USGBC closed the final commenting period for LEED 2009 today. It is widely expected that the new standard will go into force at the beginning of the year. Based on past comment periods, presentations by USGBC and talks with people familiar with the changes, this is what we can expect in January:
- A 100-point system that focuses on a life-cycle assessment and that gives the highest-priority goals the most points. In other words, certification strategies that used to count on making up for an inefficient energy system with points from bike racks and shower rooms will no longer work.
- An increased emphasis on regional credits, with at least a handful available as bonus points. Expect greater input from local USGBC chapters who would know, to give a simplistic example, that efficient water usage is more important in the West than it is in the Northeast.
- A faster certification process. USGBC is moving administration of this to the Green Building Certification Institute. It has also tapped 10 testing laboratories that will certify projects through the Institute. They are ABS Quality Evaluations, BSI Management Systems America, Bureau Veritas North America, DNV Certification, Intertek, KEMA-Registered Quality, Lloyd’s Register Quality Assurance, NSF-International Strategic Registrations, SRI Quality System Registrar, Underwriters Laboratories-DQS.
- A system that will upgrade on a regular basis.
Green ROI? Two Views
For James Finlay, vice president and commercial appraisal manager at Wells Fargo, the case for green building ROI is a no brainer.
Even taking into account lifecycle costs that are atypical to non-green buildings – solar panels for instance – over a period of years there will likely be a higher income stream from a green building because of the reduced operating costs, he says. He would know; since May 2007 Wells Fargo doubled its financial loan commitments for LEED buildings from $1 billion to $2 billion; increased the number of LEED buildings it has financed by 125%; expanded operations into 19 states; and increased the type of LEED buildings financed to include a cold storage facility, data center and community center.
As Finlay sees it the decision to retrofit or buy green focuses on four very basis components.
Income. The jury is still out whether green buildings command higher rents, he says, although there is plenty of anecdotal evidence to suggest they do. “Still, that is tough to quantify.”
Expenses. Here there is plenty of research and it has been proven these buildings are less expensive to operate, he says.
Vacancies. In high performance buildings the lease-up term to get a building stabilized is always shorter. Also, again while it hasn't been quantifiably proven “there is a perception that tenants in LEED-certified buildings are more stable.”
Risk. With reduced energy use building owners and tenants have less exposure to energy costs, which results in, yes, a higher operating income.
The markets’ turmoil of the last few months solidifies his opinion, he says. “What are the two themes we just can’t escape from in this economy? Transparency and the long-term view. As more people appreciate these characteristics green building will only benefit.”
Finlay is not the only one embracing these concepts; there is wide-scale acceptance in the building community that ROI for green construction is just as much an intuitive business case as it is a numbers exercise.
For this group the findings of a new survey by CoreNet Global and JLL are bound to disappoint – or at least redouble industry education on the subject. According to the newly-released survey, corporate real estate executives are less likely to pay a premium for green office space than they were a year ago -- even though more of them see energy and sustainability as a business priority.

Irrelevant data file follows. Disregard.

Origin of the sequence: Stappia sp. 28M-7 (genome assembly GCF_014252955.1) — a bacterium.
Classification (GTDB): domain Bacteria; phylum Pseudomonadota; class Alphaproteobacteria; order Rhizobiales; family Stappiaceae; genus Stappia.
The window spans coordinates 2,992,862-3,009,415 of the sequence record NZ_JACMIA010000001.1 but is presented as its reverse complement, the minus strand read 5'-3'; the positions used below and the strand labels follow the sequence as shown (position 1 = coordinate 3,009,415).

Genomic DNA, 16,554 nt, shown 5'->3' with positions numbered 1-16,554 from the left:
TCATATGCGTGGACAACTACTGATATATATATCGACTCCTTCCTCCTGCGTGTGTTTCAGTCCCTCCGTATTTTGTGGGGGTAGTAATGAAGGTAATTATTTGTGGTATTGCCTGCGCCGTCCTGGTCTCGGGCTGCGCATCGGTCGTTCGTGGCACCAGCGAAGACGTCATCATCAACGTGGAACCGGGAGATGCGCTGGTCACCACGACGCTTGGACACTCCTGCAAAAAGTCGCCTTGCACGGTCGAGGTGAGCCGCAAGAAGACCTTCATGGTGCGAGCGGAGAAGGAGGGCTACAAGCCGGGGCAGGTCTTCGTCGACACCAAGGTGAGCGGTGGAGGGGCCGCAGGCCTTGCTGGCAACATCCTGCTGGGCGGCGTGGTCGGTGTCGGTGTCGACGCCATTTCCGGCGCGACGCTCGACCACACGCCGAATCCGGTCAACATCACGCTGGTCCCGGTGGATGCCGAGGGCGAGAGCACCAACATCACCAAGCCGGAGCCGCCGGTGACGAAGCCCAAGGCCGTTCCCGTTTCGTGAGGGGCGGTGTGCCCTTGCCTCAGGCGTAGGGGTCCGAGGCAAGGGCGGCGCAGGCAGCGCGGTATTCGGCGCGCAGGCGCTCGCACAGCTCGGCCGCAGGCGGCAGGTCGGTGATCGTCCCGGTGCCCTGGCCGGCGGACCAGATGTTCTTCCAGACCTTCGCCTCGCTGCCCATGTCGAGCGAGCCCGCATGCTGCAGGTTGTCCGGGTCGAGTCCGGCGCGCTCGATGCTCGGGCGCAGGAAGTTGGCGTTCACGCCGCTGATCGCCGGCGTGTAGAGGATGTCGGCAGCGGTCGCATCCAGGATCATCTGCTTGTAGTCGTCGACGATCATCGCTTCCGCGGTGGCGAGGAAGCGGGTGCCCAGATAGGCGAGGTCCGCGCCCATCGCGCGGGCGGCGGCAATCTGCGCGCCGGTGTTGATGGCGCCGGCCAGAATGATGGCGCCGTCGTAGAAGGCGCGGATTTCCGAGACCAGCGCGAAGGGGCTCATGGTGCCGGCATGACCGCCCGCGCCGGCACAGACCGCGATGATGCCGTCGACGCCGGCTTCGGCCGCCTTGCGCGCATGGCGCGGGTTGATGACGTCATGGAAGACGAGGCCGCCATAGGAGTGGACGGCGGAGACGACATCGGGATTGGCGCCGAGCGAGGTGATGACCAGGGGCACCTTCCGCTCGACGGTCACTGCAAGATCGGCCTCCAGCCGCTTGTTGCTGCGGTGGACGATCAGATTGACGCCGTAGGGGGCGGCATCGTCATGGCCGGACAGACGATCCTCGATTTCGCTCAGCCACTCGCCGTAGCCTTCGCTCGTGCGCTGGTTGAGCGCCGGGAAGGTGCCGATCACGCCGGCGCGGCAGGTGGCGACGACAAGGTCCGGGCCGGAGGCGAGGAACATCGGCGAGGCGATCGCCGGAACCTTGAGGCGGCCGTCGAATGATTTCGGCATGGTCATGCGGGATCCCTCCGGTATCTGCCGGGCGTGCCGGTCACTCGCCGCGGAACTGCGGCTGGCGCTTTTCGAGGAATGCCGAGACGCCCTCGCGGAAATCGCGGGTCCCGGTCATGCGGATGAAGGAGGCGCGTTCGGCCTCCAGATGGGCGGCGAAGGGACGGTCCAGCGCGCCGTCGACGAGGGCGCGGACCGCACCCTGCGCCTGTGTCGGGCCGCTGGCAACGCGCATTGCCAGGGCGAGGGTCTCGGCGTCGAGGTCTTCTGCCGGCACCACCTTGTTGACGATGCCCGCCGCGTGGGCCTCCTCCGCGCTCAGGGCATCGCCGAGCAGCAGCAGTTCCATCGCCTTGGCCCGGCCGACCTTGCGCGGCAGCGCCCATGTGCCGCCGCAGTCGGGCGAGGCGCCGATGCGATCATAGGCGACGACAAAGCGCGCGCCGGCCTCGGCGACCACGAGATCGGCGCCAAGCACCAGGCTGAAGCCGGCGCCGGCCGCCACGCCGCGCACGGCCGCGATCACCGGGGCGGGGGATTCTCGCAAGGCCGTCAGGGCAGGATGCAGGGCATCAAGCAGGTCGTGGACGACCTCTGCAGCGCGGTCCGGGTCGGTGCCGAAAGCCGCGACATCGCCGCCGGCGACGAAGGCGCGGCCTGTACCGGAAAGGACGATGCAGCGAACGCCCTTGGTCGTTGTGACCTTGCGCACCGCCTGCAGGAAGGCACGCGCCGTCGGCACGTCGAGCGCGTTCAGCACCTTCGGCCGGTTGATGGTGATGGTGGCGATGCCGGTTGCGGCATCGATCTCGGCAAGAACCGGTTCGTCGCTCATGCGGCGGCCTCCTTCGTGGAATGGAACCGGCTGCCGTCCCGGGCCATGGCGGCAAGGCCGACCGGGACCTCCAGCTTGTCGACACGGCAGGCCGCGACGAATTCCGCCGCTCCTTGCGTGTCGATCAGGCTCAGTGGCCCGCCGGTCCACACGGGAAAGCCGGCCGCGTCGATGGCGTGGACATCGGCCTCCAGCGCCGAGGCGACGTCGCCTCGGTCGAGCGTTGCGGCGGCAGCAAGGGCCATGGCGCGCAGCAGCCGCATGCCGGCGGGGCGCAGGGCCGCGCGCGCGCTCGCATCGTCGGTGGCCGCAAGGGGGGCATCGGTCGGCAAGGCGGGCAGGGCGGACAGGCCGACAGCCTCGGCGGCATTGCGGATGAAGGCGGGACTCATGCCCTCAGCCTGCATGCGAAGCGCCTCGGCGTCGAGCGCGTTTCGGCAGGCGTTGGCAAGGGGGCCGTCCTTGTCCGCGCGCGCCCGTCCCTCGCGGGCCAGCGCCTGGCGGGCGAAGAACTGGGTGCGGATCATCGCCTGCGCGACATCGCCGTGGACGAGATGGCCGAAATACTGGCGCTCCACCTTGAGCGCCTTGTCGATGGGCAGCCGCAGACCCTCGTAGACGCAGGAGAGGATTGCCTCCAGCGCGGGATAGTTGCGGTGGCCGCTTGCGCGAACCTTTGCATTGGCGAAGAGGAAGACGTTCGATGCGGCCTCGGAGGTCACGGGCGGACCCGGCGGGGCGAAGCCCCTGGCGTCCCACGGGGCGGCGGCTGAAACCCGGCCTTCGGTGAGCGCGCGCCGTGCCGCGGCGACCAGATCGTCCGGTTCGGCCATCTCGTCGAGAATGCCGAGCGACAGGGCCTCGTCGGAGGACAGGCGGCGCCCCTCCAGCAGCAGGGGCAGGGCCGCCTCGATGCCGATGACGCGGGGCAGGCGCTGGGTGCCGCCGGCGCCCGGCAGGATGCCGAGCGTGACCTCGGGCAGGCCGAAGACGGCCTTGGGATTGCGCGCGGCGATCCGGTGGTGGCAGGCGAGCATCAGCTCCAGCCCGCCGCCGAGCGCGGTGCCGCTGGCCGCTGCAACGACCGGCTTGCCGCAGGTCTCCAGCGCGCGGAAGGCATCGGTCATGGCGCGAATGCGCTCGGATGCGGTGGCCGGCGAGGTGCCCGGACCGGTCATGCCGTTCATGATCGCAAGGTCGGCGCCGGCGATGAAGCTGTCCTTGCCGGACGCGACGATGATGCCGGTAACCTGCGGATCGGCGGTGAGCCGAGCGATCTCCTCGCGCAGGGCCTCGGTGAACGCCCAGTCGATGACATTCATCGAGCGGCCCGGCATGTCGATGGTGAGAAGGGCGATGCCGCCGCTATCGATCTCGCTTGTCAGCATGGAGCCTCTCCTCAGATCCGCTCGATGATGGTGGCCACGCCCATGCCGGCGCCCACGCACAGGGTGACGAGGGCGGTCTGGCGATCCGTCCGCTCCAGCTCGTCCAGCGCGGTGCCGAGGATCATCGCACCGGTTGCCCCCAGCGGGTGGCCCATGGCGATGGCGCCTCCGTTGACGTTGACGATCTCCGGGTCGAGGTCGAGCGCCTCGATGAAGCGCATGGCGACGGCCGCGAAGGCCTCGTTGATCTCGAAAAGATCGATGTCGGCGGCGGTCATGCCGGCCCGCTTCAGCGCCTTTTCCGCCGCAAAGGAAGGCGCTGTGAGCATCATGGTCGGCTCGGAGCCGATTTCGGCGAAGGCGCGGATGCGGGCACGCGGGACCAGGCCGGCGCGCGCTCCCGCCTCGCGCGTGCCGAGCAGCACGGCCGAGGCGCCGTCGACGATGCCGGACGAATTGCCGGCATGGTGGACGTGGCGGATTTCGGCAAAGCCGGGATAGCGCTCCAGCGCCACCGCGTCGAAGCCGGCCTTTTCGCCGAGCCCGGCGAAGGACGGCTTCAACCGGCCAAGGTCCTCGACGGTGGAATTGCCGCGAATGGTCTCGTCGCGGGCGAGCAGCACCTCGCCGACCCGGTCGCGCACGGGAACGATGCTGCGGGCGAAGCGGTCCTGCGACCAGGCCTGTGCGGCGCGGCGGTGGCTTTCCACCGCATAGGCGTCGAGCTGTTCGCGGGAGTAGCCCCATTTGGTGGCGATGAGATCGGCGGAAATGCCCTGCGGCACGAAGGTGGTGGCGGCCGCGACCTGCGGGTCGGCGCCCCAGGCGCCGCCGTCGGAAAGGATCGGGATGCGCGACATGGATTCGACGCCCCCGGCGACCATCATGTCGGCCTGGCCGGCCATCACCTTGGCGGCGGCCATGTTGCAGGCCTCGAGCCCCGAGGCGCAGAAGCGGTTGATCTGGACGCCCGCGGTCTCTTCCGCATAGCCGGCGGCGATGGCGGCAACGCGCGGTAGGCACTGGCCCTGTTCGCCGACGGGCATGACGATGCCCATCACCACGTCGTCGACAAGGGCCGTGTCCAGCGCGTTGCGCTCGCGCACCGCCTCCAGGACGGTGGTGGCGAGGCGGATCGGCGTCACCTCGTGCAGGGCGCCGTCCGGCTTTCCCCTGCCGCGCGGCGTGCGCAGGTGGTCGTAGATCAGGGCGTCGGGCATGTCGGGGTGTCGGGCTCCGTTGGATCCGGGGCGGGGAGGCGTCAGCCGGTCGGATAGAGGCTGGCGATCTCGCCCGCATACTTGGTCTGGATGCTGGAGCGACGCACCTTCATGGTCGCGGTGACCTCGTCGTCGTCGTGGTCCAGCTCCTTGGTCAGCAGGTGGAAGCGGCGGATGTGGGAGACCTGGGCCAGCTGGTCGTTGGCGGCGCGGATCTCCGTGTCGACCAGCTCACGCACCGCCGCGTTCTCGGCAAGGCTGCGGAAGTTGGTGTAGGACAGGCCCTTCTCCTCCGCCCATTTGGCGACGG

Specifically, 42% of executives said they would be willing to pay a premium of 1% to 5% to lease green space, and 53% said they would pay a premium to retrofit property they own to gain sustainability benefits. In the last survey in 2007, 77% said they were willing to pay some level of premium for green space.
Digging into the numbers it is clear, though, that environmental issues are important to a majority of the 400 executives surveyed: 69% said sustainability is a critical business issue for their real estate departments. In 2007, that number was 47%. Furthermore, 40% this year rated energy and sustainability as a "major factor" in their companies' location decisions, with an additional 36% calling it a "tie-breaker" between locations that are otherwise competitive.
One possible reason for the discrepancy? Corporate real estate directors that may not view the premium associated with green as the most-cost effective way of delivering strategic value to the organization. Surveys were conducted in
September and October 2008. Copies of the report are available at http://www.corenetglobal.com or by emailing email@example.com
The World Bank Group has leased the entire 227,000 SF available at 1225 Connecticut Ave. – a building owned by Brookfield Properties. The World Bank will begin its ten-year occupancy term in late winter/early spring of 2010. Redeveloped for some $32 million over the past few years, the building is expected to achieve Gold LEED certification. Zeke Dodson, Brian Daly and Laurie McMahon of Cassidy and Pinkard represented the World Bank Group.
1000 Connecticut Ave., a 12-story, 383,392 SF trophy office building under development by a venture led by Edward Kaplan, Albert Small, and Steven and Michael Gewirz that is going for Gold LEED certification just landed $194 million in construction financing. A consortium of five banks led by Chevy Chase is providing the funds. Philip Mudd, Christian Miles and Jon Goldstein of Cassidy & Pinkard Colliers arranged the financing. Arent Fox is occupying 225,000 SF.
Build Boston (www.buildboston.com). Nov. 18-20